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5 - COVID-19: Impact on the Finance and Delivery of Local Public Services in Indonesia

Published online by Cambridge University Press:  09 October 2021

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Summary

Abstract

We examine the potential effects of COVID-19 on district government revenues, district and household spending, and ultimately local public service access. We find that the government forecasted decrease in economic growth and knock-on effects on central government budget revenues might lead to a 5.5 per cent decline in district intergovernmental transfer revenue, a 6.0 per cent decrease in district spending and a 7.5 per cent decrease in household spending. We estimate that the combined downturn in district and household expenditure would result in a 2 percentage point reduction in household access to local services from the projected baseline, a modest impact. We conclude that while COVID-19 may have a significant negative impact on local public services it will likely not derive from districts’ reduced access to funding or lower household spending. Central government has already organised a program of conditional cash transfers to needy households and this may help dilute any negative service effects related to declining household expenditure. Some observers have argued for a large increase in intergovernmental grants to combat the adverse effects of falling district spending. We do not advocate this approach, given the longstanding ineffectiveness of districts in using their considerable fiscal resources to enhance local service delivery.

Introduction

COVID-19 continues to have severe negative health and economic impacts across the vast majority of countries in the world. Indonesia has not escaped these destructive effects. As of this writing, Indonesia has experienced 320,000 cases of COVID-19 and 11,500 related deaths. Many observers believe these figures significantly underestimate the reality. Indonesia has not yet managed to ‘flatten the curve’ and COVID-19 cases and associated deaths are increasing at a rapid rate. COVID-19 is expected to have a large negative effect on economic growth in 2020 and possibly beyond into 2021. The Ministry of Finance estimates that the economic growth rate in 2020 may drop to between 2.3 per cent and −0.4 per cent from about 5.0 per cent in 2019.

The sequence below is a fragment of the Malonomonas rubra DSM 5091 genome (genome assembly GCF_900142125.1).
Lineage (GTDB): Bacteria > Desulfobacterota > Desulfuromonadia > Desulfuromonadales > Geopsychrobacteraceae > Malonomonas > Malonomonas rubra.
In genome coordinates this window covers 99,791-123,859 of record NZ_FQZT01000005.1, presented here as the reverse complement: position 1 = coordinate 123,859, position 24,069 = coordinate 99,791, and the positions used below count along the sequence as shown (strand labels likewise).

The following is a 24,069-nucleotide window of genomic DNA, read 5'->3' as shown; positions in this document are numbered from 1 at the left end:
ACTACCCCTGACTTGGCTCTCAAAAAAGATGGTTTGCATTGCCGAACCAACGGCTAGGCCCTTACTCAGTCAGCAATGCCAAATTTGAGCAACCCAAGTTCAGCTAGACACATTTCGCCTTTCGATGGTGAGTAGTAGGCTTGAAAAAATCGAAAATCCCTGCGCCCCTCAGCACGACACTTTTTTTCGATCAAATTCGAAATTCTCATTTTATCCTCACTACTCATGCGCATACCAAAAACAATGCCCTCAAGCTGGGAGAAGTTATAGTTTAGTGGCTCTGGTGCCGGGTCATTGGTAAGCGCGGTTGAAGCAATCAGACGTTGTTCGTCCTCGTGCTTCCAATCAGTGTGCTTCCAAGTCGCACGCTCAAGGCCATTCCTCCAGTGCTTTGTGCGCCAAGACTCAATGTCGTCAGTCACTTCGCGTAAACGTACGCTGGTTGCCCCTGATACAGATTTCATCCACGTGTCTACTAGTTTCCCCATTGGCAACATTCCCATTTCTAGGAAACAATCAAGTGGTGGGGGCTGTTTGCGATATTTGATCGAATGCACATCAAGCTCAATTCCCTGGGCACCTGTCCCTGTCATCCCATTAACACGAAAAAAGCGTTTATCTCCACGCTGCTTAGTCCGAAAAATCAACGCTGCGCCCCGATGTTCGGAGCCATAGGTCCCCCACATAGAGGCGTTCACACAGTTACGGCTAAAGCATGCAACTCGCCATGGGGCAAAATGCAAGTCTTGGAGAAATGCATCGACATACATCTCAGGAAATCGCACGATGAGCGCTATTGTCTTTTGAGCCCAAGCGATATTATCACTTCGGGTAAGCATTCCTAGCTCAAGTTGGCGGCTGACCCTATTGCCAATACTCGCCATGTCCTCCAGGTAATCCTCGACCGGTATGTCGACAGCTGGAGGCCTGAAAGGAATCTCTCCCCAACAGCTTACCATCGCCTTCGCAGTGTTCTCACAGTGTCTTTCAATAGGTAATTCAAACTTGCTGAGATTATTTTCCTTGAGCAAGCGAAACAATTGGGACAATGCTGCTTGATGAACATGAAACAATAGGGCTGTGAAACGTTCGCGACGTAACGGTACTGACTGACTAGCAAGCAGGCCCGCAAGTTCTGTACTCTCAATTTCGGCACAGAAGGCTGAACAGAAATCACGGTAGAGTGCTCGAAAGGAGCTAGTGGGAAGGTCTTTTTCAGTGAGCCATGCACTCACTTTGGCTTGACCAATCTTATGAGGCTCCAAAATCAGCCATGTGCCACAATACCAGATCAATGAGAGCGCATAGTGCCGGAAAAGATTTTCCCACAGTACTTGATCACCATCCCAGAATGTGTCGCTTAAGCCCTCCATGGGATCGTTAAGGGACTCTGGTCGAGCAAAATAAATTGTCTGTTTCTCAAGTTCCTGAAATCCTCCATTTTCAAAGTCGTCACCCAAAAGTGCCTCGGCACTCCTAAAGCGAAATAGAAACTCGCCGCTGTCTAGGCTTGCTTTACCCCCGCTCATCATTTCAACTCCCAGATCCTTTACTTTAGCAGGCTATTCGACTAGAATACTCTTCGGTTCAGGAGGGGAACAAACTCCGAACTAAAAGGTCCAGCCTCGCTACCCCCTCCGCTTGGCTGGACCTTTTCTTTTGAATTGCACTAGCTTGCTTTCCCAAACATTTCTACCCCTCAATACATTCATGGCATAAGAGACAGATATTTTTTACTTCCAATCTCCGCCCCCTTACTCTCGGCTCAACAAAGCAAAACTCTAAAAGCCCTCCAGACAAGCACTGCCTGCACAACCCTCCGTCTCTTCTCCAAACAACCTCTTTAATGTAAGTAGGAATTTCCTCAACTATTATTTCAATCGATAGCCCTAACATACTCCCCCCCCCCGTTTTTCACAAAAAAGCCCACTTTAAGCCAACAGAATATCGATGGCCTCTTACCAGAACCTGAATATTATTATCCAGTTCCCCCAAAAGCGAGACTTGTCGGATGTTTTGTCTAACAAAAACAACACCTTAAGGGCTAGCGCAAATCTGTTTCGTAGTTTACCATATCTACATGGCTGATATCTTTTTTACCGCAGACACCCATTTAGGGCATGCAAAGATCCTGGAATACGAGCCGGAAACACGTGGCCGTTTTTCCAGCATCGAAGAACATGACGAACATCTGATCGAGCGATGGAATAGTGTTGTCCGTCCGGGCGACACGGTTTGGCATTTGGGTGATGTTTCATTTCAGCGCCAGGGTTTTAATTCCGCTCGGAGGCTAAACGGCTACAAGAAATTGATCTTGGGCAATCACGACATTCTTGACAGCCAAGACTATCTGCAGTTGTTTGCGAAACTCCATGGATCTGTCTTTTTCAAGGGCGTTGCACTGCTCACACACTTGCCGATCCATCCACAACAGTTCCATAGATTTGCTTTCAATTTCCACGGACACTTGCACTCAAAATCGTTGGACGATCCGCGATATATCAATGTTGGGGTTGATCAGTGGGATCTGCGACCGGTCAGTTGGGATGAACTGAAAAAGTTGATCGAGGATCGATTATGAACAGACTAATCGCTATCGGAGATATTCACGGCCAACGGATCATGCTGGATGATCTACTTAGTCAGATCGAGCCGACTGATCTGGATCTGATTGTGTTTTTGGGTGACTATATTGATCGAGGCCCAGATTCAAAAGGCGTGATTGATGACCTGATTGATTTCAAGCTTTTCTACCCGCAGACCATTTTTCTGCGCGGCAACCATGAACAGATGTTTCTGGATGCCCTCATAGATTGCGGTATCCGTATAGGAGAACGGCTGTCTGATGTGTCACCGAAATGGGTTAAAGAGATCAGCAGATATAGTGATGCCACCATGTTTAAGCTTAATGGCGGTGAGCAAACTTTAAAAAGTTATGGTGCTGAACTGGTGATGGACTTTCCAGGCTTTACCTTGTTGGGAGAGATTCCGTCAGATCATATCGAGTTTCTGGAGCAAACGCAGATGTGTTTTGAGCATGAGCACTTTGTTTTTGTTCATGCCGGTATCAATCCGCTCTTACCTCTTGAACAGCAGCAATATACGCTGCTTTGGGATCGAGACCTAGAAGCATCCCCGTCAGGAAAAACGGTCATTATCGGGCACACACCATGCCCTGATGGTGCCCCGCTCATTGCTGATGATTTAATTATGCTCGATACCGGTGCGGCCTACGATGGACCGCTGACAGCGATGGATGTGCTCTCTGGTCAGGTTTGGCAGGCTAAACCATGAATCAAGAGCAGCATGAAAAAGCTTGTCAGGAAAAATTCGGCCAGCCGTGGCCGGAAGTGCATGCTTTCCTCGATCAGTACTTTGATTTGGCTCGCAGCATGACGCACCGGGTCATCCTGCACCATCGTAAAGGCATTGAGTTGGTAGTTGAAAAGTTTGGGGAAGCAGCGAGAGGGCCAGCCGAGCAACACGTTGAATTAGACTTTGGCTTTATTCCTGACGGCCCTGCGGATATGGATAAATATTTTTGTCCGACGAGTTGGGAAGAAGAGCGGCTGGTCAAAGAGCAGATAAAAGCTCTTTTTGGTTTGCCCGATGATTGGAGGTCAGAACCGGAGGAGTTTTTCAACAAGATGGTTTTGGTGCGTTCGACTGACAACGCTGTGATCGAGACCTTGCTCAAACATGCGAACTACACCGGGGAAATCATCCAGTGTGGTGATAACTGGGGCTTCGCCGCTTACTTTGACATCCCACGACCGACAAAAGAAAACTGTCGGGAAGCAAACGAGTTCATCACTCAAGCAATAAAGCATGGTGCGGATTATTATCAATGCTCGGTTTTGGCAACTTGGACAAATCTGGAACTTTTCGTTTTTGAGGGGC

COVID-19 will also likely have a substantial negative impact on local public service delivery, especially in the education, health, and water and sanitation sectors. Hard data are difficult to come by at this stage, of course, but anecdotal evidence confirms the expected adverse effects.

Type
Chapter
Information
Economic Dimensions of Covid-19 in Indonesia
Responding to the Crisis
, pp. 72 - 93
Publisher: ISEAS–Yusof Ishak Institute
Print publication year: 2021

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